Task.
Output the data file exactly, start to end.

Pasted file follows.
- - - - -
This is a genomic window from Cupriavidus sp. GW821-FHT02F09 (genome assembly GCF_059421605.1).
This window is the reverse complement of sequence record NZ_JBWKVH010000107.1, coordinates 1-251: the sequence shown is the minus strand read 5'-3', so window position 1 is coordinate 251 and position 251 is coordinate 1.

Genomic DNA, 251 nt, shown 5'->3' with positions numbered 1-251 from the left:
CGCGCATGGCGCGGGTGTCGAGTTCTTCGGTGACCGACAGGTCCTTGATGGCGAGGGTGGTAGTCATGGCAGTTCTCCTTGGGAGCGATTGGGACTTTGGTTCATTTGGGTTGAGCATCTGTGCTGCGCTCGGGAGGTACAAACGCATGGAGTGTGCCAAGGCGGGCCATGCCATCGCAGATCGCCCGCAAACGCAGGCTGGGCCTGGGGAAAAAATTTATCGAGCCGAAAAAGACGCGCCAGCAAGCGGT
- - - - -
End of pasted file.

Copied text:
This is a genomic window from Cupriavidus sp. GW821-FHT02F09 (genome assembly GCF_059421605.1).
This window is the reverse complement of sequence record NZ_JBWKVH010000107.1, coordinates 1-251: the sequence shown is the minus strand read 5'-3', so window position 1 is coordinate 251 and position 251 is coordinate 1.

Genomic DNA, 251 nt, shown 5'->3' with positions numbered 1-251 from the left:
CGCGCATGGCGCGGGTGTCGAGTTCTTCGGTGACCGACAGGTCCTTGATGGCGAGGGTGGTAGTCATGGCAGTTCTCCTTGGGAGCGATTGGGACTTTGGTTCATTTGGGTTGAGCATCTGTGCTGCGCTCGGGAGGTACAAACGCATGGAGTGTGCCAAGGCGGGCCATGCCATCGCAGATCGCCCGCAAACGCAGGCTGGGCCTGGGGAAAAAATTTATCGAGCCGAAAAAGACGCGCCAGCAAGCGGT